CS: Both the County and I received a great deal of media attention for the rule of law measure, and it is definitely something that has given me a great deal of name recognition. As I travel around the state, I don’t run from what we have accomplished: violent crime is down 50% since we implemented this policy and overall crime continues to drop. I believe that this measure is another record of accomplishment from my time leading the board. I include the rule of law with my other accomplishments of conservative governing: PWC is #1 in job growth in VA, #3 in the nation. We trimmed county spending by $143million, cut taxes, and reduced the size of government. During my time as chairman we’ve received two AAA bond ratings and now have AAA ratings from all three major bond ratings agencies. My candidacy is not about a single issue–it’s about a proven conservatives record of results.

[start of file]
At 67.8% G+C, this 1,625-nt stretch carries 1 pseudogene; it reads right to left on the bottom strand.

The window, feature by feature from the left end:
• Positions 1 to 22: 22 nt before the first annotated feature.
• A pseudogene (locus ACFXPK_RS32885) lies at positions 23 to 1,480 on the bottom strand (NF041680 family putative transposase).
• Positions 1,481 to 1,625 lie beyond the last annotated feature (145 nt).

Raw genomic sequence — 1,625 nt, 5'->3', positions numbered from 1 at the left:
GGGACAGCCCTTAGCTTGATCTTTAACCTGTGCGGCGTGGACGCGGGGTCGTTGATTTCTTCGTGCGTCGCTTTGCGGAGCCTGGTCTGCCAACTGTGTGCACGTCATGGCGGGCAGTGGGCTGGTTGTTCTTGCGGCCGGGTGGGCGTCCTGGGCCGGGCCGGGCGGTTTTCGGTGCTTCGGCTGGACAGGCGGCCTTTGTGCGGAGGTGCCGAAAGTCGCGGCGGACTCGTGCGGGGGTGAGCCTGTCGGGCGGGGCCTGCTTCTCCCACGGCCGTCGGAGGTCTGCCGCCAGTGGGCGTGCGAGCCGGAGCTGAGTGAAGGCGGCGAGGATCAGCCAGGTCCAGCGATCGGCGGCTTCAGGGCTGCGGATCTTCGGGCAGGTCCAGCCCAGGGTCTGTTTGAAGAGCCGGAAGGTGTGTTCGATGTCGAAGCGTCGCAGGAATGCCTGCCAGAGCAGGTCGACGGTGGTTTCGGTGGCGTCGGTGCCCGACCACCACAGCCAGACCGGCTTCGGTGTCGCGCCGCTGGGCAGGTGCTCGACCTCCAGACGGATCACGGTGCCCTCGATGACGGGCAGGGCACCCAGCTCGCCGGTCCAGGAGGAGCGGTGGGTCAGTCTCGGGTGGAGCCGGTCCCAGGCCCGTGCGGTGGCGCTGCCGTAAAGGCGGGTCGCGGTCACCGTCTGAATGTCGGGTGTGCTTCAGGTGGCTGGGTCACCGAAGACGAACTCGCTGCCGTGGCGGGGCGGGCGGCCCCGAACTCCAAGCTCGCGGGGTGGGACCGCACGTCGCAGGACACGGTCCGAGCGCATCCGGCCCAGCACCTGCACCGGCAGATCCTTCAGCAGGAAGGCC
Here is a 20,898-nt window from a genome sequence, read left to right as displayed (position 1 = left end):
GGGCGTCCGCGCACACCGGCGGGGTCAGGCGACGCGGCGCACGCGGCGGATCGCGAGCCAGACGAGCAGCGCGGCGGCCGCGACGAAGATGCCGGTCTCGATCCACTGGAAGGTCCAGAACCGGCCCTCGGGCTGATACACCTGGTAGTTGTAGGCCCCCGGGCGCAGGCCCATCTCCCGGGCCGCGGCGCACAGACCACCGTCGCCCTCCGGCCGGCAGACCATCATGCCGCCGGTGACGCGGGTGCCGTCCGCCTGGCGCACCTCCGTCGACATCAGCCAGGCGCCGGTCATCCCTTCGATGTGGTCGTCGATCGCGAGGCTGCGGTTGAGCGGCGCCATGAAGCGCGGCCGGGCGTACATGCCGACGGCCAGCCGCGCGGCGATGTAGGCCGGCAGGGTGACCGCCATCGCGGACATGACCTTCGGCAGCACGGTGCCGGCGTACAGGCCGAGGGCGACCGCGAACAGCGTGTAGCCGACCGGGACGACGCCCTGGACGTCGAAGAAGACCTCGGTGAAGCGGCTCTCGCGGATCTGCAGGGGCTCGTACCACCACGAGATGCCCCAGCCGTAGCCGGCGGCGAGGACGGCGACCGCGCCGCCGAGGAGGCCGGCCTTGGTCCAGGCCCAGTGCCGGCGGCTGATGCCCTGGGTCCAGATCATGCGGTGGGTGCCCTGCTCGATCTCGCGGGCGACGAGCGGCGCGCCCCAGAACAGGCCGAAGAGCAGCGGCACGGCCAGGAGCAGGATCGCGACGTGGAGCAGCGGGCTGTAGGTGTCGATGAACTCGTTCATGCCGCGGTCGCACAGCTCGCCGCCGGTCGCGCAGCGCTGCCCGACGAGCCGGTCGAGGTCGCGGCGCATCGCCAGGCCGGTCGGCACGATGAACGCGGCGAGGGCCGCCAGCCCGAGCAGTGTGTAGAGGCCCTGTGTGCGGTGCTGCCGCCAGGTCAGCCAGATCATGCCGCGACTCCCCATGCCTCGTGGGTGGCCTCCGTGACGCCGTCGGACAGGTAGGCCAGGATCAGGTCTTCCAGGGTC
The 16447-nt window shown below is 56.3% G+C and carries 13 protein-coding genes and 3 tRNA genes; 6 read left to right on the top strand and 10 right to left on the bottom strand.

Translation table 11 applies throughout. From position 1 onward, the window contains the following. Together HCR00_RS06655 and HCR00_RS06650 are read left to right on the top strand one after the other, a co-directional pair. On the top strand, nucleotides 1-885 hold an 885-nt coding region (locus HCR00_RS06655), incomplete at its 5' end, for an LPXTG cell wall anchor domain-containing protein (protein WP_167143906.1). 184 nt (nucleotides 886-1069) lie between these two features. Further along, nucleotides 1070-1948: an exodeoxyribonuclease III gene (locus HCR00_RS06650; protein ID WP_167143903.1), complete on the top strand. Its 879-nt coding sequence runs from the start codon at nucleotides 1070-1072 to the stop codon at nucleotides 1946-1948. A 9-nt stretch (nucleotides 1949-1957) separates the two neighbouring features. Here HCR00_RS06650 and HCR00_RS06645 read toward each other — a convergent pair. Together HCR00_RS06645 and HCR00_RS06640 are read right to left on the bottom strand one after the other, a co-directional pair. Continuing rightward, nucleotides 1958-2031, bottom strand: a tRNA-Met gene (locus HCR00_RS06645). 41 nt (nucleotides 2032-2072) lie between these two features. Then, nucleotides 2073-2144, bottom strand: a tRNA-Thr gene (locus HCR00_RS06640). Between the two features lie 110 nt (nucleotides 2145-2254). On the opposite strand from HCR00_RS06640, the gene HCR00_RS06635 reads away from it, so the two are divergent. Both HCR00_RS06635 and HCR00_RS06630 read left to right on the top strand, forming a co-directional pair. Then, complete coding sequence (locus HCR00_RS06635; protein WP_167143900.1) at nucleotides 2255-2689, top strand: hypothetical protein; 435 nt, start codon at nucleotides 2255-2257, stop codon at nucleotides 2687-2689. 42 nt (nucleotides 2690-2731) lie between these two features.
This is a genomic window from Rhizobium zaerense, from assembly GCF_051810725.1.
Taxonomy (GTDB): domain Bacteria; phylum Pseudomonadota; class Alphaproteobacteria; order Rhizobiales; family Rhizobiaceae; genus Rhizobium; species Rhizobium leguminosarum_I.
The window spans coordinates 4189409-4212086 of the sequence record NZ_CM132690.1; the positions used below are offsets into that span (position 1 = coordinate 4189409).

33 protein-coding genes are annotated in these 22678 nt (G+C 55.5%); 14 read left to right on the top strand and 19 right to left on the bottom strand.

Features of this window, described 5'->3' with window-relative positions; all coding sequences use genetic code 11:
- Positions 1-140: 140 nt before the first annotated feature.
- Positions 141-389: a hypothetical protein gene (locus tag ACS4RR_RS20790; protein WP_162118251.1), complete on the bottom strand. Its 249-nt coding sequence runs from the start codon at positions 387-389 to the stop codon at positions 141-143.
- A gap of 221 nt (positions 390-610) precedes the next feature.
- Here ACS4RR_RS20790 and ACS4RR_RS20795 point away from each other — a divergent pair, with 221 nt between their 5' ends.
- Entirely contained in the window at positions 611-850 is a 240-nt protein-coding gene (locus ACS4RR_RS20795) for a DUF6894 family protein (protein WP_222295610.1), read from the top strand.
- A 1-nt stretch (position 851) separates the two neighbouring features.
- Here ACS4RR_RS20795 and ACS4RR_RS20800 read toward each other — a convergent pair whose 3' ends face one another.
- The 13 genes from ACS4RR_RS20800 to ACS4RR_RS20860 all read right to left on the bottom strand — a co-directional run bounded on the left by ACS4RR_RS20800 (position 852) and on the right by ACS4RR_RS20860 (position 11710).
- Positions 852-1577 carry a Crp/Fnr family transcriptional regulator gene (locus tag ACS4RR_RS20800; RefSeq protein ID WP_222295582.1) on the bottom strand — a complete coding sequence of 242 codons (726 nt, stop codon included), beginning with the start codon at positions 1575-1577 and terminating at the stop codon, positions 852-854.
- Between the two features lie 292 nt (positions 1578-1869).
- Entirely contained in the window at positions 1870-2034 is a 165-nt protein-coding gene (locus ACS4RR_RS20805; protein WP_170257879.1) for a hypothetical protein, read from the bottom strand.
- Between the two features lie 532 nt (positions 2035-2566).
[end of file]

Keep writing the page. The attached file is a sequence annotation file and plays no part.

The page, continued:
VV: I know that you’re quite the history buff. Frankly, I don’t know how you can be involved in Virginia politics and not be one. You and your wife recently bought a magnificent new home in Prince William County that has quite a bit of history attached to it. What’s more, you got a real bargain on it, picking it up at public auction for what some people were paying for a single-family home in a subdivision during the peak of the market. Could you share a little bit with us about the home and how it came to pass that you decided to buy it?